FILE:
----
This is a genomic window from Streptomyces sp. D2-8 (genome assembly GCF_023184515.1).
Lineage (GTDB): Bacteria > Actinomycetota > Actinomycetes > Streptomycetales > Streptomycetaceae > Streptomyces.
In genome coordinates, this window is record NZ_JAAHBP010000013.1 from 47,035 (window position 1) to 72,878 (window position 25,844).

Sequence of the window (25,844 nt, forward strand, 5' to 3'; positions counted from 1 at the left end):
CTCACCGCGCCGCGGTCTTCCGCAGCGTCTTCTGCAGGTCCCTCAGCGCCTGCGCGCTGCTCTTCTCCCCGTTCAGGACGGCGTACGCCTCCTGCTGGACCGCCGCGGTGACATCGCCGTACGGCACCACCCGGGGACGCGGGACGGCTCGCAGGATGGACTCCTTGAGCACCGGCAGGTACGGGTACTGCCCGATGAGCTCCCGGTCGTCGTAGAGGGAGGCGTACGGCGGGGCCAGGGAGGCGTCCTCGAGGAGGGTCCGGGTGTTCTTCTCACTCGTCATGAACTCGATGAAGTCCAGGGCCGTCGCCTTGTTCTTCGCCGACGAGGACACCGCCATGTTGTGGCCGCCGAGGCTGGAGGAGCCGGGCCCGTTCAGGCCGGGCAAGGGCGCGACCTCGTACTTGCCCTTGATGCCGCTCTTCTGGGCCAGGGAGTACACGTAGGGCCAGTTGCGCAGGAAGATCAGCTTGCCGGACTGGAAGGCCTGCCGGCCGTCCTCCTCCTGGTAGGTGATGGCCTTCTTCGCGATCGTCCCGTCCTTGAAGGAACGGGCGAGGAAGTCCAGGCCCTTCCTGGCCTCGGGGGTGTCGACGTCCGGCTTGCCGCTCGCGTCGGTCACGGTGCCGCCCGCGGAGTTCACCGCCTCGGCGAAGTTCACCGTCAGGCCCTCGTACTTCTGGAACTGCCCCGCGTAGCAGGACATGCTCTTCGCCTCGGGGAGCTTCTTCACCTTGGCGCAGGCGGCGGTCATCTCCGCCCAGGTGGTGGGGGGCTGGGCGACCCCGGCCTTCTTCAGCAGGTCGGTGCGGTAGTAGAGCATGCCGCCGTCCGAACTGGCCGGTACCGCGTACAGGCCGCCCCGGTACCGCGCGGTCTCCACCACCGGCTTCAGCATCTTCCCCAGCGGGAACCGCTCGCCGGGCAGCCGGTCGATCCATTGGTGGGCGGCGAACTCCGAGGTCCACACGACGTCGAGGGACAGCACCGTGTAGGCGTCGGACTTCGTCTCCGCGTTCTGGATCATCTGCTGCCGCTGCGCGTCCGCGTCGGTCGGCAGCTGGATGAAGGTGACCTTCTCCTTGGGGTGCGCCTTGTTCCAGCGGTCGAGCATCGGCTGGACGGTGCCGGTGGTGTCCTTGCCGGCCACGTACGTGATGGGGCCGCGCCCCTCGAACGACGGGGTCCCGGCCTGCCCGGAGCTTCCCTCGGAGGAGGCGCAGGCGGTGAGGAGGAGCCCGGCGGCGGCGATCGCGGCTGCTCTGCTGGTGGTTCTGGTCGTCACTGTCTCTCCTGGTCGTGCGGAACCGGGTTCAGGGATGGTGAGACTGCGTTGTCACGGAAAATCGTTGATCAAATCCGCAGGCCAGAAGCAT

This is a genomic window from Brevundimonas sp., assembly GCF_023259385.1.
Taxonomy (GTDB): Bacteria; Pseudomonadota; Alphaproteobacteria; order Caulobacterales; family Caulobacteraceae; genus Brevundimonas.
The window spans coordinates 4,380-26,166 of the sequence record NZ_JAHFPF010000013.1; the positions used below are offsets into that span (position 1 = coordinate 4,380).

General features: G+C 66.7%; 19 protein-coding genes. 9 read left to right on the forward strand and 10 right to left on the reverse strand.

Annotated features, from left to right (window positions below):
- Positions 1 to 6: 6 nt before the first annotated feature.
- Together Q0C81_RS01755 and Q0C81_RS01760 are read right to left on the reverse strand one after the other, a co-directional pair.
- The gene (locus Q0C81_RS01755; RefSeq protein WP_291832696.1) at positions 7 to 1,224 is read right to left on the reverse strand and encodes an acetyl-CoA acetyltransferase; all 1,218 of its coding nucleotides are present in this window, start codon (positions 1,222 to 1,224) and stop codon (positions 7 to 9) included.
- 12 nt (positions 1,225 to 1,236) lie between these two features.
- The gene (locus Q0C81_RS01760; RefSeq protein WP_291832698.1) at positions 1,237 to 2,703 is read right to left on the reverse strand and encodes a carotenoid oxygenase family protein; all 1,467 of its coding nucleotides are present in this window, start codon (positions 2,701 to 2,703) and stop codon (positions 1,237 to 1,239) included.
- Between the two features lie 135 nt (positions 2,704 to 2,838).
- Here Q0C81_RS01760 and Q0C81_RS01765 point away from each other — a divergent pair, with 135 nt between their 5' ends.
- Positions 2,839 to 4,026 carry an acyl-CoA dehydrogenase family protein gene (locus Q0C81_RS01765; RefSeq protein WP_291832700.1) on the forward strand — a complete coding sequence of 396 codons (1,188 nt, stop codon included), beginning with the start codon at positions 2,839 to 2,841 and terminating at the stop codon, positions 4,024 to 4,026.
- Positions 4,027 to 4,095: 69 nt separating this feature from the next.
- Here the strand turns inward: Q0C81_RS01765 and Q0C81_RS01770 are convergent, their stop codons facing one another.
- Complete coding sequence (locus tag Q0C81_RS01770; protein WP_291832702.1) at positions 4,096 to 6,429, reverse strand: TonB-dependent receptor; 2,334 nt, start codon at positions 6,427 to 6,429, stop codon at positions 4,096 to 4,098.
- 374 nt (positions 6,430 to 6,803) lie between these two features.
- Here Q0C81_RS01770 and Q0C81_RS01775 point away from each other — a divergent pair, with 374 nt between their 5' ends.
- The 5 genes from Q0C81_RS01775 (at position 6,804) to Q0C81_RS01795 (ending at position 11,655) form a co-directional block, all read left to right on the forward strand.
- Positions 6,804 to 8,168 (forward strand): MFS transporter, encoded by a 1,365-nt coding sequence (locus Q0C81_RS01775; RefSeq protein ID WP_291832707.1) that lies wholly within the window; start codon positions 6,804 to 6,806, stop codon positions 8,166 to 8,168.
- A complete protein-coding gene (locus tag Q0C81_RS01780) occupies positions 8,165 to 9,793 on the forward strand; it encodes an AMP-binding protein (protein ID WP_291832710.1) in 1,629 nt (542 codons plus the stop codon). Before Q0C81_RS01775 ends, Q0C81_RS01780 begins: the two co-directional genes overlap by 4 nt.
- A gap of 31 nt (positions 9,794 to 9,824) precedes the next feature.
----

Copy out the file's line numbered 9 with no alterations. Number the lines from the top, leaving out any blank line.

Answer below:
General features: G+C 66.7%; 19 protein-coding genes. 9 read left to right on the forward strand and 10 right to left on the reverse strand.